CBA Record November-December 2021
NOVEMBER/DECEMBER 2021 CBA
The Environmental Issue
Margaret Battersby Black
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CBA RECORD CONTENTS
November/December 2021 • Volume 35, Number 6
4 Editor’s Briefcase
UnlockYour Unconscious Bias
INSIDE THIS ISSUE 18 What Matters Most: Environmental Insights from In-House Counsel By E. Lynn Grayson 22 The Fairness of Water By Cameron Davis 26 What’s Hot in Environmental Law By Jorge Mihalopoulos and Robert Weinstock 28 A Primer on Illinois Environmental Law: Permitting, Enforcement, and Emergency Response By Alex Garel-Frantzen and Molly Snittjer 32 Air, Land and Water: A Talk with Illinois EPA Director John Kim By Amy Cook 34 Judging Our Judges By Tracy Brammeier 36 Woes for WOTUS: Revisiting the Definition of “Waters of the United States” By Alex Garel-Frantzen 38 Illinois Climate and Equitable Jobs Act By Ashley Parr YOUNG LAWYERS SECTION
6 President’s Page
Floods, Carp, and Crap!
8 CBANews 14 Chicago Bar Foundation Report 16 The Pulse 40 LPMT Bits & Bytes SiliconValley Mergers – And
Maintaining Control of Your Data in the Cloud
42 Practical Ethics
CanYou Hear Me Now? ABA Formal Opinion 500 and the Duty to Communicate Effectively
The CBA Record (ISSN 0892-1822) is published six times annually (January/February, March/April, May/June, July/ August, September/October, November/December) for $10 per year by The Chicago Bar Association, 321 S. Plymouth Court, Chicago, Illinois 60604-3997, 312/554-2000, www. chicagobar.org. Subscriptions for non-members are $25 per year. Periodicals postage paid at Chicago, Illinois. POSTMASTER: Send address changes to CBA Record , c/oMembership, Chicago Bar Association, 321 South Plymouth Court, Chicago, Illinois 60604. Copyright 2021 by The Chicago Bar Association. All rights reserved. Reproduction inwhole or in part without permission is prohibited. The opinions and positions stated in signedmaterial are those of the authors and not by the fact of publication necessarily those of the Association or its members. All manuscripts are carefully considered by the Editorial Board. All letters to the editors are subject to editing. Publication of advertisements is not to be deemed an endorsement of any product or service advertised unless otherwise stated.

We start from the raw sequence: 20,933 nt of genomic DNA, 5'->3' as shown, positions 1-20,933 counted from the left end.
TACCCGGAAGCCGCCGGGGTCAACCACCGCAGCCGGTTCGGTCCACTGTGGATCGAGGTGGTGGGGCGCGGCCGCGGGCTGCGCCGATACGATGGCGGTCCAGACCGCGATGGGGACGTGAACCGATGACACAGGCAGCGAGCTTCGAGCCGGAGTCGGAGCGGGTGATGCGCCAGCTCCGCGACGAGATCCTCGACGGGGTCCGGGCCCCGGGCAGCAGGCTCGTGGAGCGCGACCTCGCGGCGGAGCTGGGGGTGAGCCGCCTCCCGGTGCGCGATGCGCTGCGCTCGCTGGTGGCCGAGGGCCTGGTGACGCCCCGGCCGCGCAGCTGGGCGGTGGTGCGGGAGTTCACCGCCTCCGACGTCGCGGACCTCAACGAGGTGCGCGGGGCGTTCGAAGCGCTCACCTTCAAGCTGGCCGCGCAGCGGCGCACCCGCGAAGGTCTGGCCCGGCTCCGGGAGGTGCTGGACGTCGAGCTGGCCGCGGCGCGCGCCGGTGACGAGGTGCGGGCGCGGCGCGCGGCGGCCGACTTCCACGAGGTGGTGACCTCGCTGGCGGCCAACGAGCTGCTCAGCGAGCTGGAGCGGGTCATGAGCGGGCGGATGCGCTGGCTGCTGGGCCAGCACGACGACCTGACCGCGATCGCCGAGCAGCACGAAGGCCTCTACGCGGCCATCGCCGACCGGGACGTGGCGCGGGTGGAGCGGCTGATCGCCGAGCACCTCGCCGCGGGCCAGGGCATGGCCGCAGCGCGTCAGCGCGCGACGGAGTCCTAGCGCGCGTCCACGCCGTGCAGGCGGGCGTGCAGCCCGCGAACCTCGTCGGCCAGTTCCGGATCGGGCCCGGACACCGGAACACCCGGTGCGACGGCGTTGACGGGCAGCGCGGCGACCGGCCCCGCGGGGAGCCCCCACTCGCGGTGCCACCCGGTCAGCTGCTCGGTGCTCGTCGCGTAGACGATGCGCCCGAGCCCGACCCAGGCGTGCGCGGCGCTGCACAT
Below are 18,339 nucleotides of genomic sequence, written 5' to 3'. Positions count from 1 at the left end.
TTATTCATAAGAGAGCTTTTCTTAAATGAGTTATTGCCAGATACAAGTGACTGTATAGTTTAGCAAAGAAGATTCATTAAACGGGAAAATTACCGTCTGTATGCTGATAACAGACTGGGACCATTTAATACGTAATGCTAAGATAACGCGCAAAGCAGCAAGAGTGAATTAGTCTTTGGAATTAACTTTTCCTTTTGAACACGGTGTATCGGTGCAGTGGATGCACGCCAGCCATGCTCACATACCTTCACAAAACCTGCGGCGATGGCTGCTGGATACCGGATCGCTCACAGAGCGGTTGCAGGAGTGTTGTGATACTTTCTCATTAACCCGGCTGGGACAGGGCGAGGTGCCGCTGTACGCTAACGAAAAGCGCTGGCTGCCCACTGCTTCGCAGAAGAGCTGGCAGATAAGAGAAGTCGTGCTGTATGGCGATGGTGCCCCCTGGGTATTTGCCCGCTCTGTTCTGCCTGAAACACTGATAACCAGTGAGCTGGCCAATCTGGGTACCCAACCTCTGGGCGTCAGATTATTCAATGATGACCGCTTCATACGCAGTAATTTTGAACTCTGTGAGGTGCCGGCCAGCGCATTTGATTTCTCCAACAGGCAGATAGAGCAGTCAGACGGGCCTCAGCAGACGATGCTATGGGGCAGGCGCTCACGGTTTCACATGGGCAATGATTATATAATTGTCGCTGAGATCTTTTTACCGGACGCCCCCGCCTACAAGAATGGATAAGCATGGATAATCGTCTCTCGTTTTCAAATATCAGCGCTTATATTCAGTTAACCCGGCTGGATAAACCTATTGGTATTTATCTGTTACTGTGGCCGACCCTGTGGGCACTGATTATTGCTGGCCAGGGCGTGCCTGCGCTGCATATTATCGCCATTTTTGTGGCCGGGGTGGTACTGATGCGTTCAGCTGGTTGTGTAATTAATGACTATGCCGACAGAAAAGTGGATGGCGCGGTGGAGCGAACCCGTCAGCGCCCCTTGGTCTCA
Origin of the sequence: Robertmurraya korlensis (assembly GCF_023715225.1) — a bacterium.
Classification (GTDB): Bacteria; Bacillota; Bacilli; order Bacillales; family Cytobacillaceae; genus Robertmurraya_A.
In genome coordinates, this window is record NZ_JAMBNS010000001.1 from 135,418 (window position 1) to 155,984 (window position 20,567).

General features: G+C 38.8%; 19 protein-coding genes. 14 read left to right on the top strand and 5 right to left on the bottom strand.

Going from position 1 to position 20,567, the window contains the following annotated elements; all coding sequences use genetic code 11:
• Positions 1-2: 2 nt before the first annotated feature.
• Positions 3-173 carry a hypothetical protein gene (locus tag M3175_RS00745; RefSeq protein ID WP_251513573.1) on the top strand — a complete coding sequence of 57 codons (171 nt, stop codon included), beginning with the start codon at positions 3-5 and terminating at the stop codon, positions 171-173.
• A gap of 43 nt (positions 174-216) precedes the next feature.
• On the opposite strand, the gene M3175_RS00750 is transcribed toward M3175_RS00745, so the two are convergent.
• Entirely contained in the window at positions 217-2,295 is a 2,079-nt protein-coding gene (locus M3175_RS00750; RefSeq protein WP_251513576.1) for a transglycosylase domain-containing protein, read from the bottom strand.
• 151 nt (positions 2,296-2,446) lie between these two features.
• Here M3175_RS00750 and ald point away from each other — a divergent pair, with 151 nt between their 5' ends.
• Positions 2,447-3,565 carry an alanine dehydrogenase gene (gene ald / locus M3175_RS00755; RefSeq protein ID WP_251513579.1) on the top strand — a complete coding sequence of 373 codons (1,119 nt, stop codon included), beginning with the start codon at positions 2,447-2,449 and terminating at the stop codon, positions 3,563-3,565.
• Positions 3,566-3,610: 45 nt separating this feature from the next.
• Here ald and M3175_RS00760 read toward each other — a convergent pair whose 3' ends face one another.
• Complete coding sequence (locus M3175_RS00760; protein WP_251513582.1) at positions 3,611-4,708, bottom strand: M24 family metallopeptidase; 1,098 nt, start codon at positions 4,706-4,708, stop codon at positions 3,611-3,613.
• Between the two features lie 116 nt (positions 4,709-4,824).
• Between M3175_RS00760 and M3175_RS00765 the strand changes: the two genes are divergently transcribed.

About the Cover
NOVEMBER/DECEMBER 2021 CBA
Retired judge and amateur photographer, Joan Kubalanza, took the cover photograph this past summer in Park Falls, WI.
The Environmental Issue